“How did they make old-timey ketchup?”: A Caterpickles Investigative Report, Part Three

If you’re just joining us, recently The Five-Year-Old asked me how Americans used to make ketchup in those bleak days before Henry Heinz brought his ketchup to market in 1876. Monday we found and translated an old-timey recipe. Yesterday we cooked it. And today we’re putting it to the test.

First, we had to establish our test parameters.

Mommyo: “What foods do we want to test the catsup on?”

The Five-Year-Old: “Hot dogs, chicken nuggets, bread, and french fries. And I want some new-timey ketchup too.”

(That’s right. It’s another health food night at Caterpickles Central.)

Mommyo: “Do you want to do a blind taste test?”

The Five-Year-Old: “What’s that, Mommyo?”

Mommyo: “It’s where I put a blindfold on you so you don’t know which ketchup you’re eating.”

The Five-Year-Old, decisively: “No.”

Parameters set, I prepared The Five-Year-Old’s test plate.

Taste test prep complete. The watermelon is there to alleviate my guilt over the rest of the plate.

The Five-Year-Old: “Mommyo, you forgot the Heinz.”

Oh right.

Mommyo: “So, The Five-Year-Old, what did you think?”

The Five-Year-Old: “I don’t like it on chicken.”

The Five-Year-Old tries an oven fry and a hot dog.

Mommyo: “Well?”

The Five-Year-Old: “Delicious on nothing. Which means not delicious. Too spicy.”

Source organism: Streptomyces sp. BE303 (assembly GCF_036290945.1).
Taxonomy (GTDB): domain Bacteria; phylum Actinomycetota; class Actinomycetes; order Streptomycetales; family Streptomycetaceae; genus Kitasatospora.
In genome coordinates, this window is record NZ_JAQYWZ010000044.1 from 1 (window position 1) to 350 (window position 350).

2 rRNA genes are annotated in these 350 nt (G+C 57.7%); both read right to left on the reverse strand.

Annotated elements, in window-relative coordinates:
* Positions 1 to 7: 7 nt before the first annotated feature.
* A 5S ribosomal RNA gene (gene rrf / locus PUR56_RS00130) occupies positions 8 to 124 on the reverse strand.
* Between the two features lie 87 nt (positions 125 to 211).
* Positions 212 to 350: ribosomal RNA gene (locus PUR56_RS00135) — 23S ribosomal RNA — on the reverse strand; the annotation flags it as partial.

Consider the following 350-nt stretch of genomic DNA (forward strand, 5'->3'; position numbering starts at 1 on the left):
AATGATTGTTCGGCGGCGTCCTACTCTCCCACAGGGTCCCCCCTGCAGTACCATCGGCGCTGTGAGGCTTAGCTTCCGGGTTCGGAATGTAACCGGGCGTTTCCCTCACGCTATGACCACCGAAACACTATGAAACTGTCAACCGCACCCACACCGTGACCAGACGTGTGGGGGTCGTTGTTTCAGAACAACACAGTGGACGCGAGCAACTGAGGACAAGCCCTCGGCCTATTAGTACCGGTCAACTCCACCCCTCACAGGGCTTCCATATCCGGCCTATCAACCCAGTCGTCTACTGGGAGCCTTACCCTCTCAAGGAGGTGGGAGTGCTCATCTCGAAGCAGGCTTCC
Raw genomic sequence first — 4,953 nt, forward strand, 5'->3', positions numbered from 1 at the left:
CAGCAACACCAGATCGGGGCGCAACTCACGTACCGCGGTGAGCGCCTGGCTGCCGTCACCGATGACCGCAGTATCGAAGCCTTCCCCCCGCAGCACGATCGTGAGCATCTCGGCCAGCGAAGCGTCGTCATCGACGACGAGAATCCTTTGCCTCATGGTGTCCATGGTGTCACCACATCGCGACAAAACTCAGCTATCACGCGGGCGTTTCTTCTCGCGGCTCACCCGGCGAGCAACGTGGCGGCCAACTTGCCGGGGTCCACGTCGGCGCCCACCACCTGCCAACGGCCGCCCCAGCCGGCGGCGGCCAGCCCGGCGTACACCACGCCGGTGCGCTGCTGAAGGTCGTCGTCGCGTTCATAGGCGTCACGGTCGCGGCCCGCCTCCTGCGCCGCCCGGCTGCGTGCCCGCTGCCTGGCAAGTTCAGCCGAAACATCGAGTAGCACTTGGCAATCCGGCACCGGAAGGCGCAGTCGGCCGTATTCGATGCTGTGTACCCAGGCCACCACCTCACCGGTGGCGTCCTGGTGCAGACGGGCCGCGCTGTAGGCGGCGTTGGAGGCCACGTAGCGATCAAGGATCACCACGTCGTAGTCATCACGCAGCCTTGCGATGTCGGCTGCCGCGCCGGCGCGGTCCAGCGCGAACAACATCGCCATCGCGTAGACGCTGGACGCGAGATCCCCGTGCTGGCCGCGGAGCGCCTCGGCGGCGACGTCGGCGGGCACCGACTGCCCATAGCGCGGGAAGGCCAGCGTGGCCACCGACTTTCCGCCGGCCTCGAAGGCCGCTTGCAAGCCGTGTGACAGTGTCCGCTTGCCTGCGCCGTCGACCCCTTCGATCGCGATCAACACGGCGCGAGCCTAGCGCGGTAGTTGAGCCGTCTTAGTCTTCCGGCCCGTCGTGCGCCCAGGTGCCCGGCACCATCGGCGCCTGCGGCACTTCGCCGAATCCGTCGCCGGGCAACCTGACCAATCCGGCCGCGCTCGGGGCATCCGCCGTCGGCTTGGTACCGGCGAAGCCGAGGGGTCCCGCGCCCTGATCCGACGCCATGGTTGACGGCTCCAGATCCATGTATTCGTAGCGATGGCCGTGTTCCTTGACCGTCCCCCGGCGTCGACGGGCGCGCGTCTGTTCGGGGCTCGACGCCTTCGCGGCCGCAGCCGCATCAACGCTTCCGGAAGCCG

(My take, in case you’re curious: Tastes like A1. I actually like it, although I’m not surprised that The Five-Year-Old doesn’t. There is a strong mustard flavor to it. While I didn’t like our catsup on the chicken or the oven fries, it was reasonably good on the hot dog. But what I really want to do is try this with steak, on a hamburger, or as a replacement for store-bought ketchup in my Mom’s meatloaf. Fortunately I have lots left.)

Mommyo: “So The Five-Year-Old, do you want me to find another ketchup recipe that’s more like Heinz?”

The Five-Year-Old, enthusiastically: “Find the recipe for Heinz, Mommyo!”

Mommyo: “Hmm, it would be a lot easier just to buy Heinz.”

The Five-Year-Old: “Mommyo, do you have a recipe for Victorian-times ice cream?”

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About Shala Howell

I spent two decades helping companies like Bell Labs, Juniper Networks, and a genetic testing company that was later acquired by CVS translate some of the world’s most complicated concepts into actionable, understandable English. Now I'm working on a much harder problem -- fostering children’s curiosity and engagement in the scientific, artistic, and linguistic world that surrounds them. The first book in my Caterpickles Parenting Series, What’s That, Mom?, focuses on how to use public art to nurture children’s curiosity in the world around them. My next book will focus on science, and how parents without a science degree can answer their curious child's questions without enrolling in a college level refresher course. In the meantime, you can find me blogging about life with a very curious Eleven-Year-Old at Caterpickles.com, chatting about books and the writing life at BostonWriters.blog, and tweeting about books, writing, science, & things that make me smile at @shalahowell.
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